The outlook for growth in Vietnam’s renewables sector is positive, writes Daine Loh, research analyst at Fitch Solutions. And the solar segment is one of the key drivers of this impressive growth. Vietnam still has substantial untapped solar power potential. Coupled with an increasingly supportive regulatory environment, and an expected surge in electricity consumption over the next decade, the country’s renewables sector is poised for a new dawn. And this will bring substantial opportunities for investors.
December 23, 2019
From pv magazine 12/2019
Vietnam is set for a surge in power demand and consumption over the coming decade, which will stimulate the need for the rapid development of new power capacity. This stems largely from an expanding industrial and manufacturing sector, particularly as the ongoing U.S.-China trade war plays out. This has allowed Vietnam’s government to position itself outside of China’s shadow – a move to create an alternate manufacturing hub amid geopolitical uncertainties. Positive demographics and rapid urbanization will also further stoke electricity consumption growth rates in Vietnam, which Fitch forecasts to grow by an annual average of 6.7% between 2019 and 2028 – one of the fastest rates in Asia.
We believe that the government will prioritize the development of the power sector to support the country’s strong and stable economic growth, which Fitch Solutions Macro Research’s Country Risk team forecasts to come in at 6.9% in 2019 and 6.8% in 2020. Vietnam’s large manufacturing sector, which accounts for nearly 17% of GDP, also makes improving energy security crucial to sustaining Vietnam’s growth momentum over the longer term.
While the government will focus largely on coal power capacity expansions to meet the coming surge in power demand, renewables will offer complementary growth opportunities, particularly with the increasing environmental consciousness and pollution concerns against the use of coal. Solar power, particularly distributed rooftop solar, is an attractive option for emerging markets to meet power demand, as it requires a shorter development time compared to thermal power projects, and has the ability to bypass some infrastructural shortfalls such as grid bottlenecks or land availability issues.
Regulatory bright spot
Fitch’s view is also informed by an increasingly supportive policy and regulatory environment for the renewables sector. Based on the country’s latest power development plan, the government aims to install 4 GW of solar capacity by 2025, and 12 GW by 2030. In an attempt to encourage foreign investments and growth in the sector, the government offers some preferential policies, attractive feed-in-tariffs and other financial incentives such as preferential tax and duty levies. Notably, the government has introduced a new direct power purchase agreement (DPPA), where renewable energy producers can sell and deliver electricity directly to corporate customers. The government is also looking to draft a new power development plan by June 2020, and we believe that non-hydro renewables will likely see a greater focus.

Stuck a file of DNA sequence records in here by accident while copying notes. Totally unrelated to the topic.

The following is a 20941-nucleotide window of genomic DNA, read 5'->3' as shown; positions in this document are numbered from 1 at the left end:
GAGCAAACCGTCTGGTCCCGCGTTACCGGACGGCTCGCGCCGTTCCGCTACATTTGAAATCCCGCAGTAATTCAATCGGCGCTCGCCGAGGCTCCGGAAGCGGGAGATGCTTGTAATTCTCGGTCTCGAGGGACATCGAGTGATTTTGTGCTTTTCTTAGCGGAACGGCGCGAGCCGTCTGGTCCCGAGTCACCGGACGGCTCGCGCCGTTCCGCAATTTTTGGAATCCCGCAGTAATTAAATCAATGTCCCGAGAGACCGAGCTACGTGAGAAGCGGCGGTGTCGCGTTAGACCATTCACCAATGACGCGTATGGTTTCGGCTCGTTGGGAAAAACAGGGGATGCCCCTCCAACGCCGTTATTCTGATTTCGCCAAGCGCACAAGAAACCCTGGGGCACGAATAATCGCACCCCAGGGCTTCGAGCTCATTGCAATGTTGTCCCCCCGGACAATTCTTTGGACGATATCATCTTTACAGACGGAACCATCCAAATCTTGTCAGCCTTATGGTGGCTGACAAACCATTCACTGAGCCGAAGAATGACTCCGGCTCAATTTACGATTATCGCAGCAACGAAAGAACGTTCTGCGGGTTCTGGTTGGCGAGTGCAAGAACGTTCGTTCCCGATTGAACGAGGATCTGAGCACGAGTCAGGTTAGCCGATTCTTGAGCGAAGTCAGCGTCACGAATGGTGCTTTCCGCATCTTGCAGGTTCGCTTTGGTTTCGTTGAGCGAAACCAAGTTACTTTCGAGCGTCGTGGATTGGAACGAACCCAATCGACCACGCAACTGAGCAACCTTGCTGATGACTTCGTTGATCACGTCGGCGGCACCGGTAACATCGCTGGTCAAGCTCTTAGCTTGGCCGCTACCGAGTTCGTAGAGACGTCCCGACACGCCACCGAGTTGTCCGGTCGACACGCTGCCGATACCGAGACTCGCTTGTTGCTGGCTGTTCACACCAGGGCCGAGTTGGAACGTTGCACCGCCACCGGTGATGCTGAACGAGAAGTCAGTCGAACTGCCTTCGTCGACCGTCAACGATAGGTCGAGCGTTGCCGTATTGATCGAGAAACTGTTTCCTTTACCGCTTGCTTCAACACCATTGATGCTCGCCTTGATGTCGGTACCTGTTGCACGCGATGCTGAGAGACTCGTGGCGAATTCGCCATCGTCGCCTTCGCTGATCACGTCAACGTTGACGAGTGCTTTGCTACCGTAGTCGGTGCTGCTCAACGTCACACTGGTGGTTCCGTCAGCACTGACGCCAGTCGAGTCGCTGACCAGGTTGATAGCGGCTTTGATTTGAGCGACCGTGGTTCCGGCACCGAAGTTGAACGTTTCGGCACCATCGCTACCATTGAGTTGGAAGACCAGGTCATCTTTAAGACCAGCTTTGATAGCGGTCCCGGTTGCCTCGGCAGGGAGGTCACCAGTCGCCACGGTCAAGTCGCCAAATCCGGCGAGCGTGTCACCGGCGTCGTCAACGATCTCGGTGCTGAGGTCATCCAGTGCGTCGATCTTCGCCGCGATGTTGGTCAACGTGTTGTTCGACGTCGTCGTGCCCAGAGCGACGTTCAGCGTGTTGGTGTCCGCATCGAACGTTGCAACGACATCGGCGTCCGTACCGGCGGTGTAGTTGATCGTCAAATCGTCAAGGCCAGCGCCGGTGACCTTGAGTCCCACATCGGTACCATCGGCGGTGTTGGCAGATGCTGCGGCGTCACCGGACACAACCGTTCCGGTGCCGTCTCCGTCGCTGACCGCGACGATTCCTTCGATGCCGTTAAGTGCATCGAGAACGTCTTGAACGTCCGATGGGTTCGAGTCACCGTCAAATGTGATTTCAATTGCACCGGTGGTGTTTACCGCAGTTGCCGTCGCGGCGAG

While a proposed 20% cut to the FIT for ground-mounted and floating solar capacity in place since September could curb investor interest somewhat, we believe that the new FITs of $70.90 and $76.90/MWh for the two solar sub-segments respectively will remain high enough to attract investors – as auctions push prices down substantially in most alternative solar markets.
Furthermore, we believe that this will be partially offset by the falling technology costs for solar. Chinese solar component manufacturers are already facing a supply glut, due to slowing domestic solar growth and restricted access to the U.S. and Indian markets, which has led to downward pressure on solar module prices across the globe over the past two years. Additionally, some Chinese manufacturers have also set up manufacturing capacity in Vietnam to circumvent trade duties, and the presence of a local supply chain further lowers the prices for domestic use.
Dawn of a new era
As a result, Vietnam has seen growing investor interest and a strengthening pipeline of solar energy projects, supporting our positive growth outlook. A notable uptick in solar project approvals by the government since 2017 has boosted the country’s project pipeline significantly.
Most notably, the Da Nhim–Ham Thuan–Da Mi Hydro Power Joint Stock Company (DHD) secured a $37 million financing agreement with the Asian Development Bank in October to develop a 47.5 MW floating solar plant at the Da Mi Hydropower plant, which will be one of the largest floating solar installations in the region.
Other significant developments in the sector this year included the operation and grid-connection of several firsts across various provinces, such as the 50 MW Cát Hiệp Solar Power Plant in Bình Đinh, the 275 MW Hòa Hội Solar Power Plant in Hà Tĩnh, and the 100 MW Srepok 1 and Quang Minh Solar Power Plant Complex in Đắk Lắk.
As development continues, investors are likely to find bright spots for investment in solar power across Vietnam.
About the author
Daine Loh is a power and renewables research analyst at Fitch Solutions, with a primary focus on markets in the Asia-Pacific region, as well as the global solar market. She is responsible for the analysis of key trends and developments in the energy sector, as well as forecasting and identifying actionable investment themes for the power and renewables space. Previously, she held roles in strategic research and analysis at Singapore’s Ministry of Trade and Industry and at the US-ASEAN Business Council. She holds a B.Soc.Sci. (Hons.) degree in political science from the National University of Singapore, with a strong interest in international political economics and renewable energy.
The views and opinions expressed in this article are the author’s own, and do not necessarily reflect those held by pv magazine.